The construction of radiators is one of the more intensively researched areas in the vehicle sector. Available on this subject is a great deal of extensive software literature, experience and measurements with the complete module, and studies concerning the wind behaviour in the engine compartment (wind tunnel). Aerodynamics experts do not like the radiator. They would prefer to hermetically seal off the engine compartment up front. Because this is not at all possible with an internal combustion engine, nowadays the wind resistance in the engine compartment is optimised, by the re-aligning and transforming of components.
Flat tubing-, ribbing-network, synthetic water container
The inside of the radiator is formed by the so-called radiator network. This consists of (flat) tubing and ribbing, (figure 1) which increase the surface area. On the side they join the side plates which are connected to the bottom of the pipes. A long time ago, when the car was developing, much heavier brass was used, which still allowed these radiators to be repaired. Nowadays, the network is made of aluminium and the water tanks on the sides, of reinforced synthetics (polyamide). A gasket is inserted into the connection between the two parts. By border-crimping the aluminium part, a permanent airtight connection is achieved (figure 2).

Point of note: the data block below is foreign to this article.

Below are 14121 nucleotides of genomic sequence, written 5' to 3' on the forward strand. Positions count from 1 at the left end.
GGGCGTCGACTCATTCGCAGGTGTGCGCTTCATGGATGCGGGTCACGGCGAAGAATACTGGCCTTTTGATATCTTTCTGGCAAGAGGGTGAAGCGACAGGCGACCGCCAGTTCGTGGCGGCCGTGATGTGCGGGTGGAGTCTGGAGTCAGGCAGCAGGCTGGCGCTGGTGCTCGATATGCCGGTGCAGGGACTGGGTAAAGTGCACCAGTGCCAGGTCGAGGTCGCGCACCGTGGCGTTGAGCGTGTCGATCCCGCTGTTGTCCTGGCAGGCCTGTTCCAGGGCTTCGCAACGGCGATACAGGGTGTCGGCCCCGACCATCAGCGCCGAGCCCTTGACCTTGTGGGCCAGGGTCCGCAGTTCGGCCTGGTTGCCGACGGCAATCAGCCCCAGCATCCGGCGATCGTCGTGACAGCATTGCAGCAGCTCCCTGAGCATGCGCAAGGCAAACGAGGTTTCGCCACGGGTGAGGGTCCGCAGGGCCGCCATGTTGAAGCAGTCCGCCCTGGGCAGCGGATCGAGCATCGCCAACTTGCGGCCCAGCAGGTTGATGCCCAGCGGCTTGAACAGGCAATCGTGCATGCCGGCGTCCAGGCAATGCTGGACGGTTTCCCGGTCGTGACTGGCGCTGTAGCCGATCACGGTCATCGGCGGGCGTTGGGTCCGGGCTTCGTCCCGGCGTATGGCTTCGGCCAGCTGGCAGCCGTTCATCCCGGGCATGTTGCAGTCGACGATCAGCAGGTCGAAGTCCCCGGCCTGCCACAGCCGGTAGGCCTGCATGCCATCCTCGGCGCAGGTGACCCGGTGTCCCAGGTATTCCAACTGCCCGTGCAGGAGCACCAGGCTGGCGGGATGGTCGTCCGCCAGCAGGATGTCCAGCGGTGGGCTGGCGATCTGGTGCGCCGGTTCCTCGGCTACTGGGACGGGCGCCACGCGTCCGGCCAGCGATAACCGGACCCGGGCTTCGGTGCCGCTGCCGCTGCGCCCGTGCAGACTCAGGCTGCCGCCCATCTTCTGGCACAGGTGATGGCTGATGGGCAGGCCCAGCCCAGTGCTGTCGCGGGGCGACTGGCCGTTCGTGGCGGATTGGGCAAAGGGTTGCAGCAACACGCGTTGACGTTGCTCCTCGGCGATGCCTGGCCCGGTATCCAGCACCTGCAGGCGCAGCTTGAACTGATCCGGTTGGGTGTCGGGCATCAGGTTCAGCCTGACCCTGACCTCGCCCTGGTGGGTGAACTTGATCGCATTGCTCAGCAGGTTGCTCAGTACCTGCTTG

Soldered or mostly pressed pipe joints
The radiator cannot be completely made out of synthetics, because its ability to transfer heat is too unfavourable. It is, however, possible to produce the network and side plates from die-cast aluminium for the upper-class models (figure 1). In this case, the radiators are, as with aluminium synthetic radiators, still soldered, whereas the lower performance models are joined mechanically by pipe-expansion. The water tanks are sometimes a little larger, thus creating place for additional heat exchangers, (e.g., gearbox oil cooler) of which only the two ends are visible.
Radiators connected in series, warnings
Figure 3 shows the combination of a condenser for the air-conditioning, and the radiator, pooled into one space-saving unit. On the sides are the reservoir and compensation tank for the air-conditioning. Figure 4 shows the set-up in a truck with front-mounted intercooler. The signs in figure 5 show which frost protection is to be used, and warn against direct spraying of the aluminium radiator with high-pressure cleaners. 10/08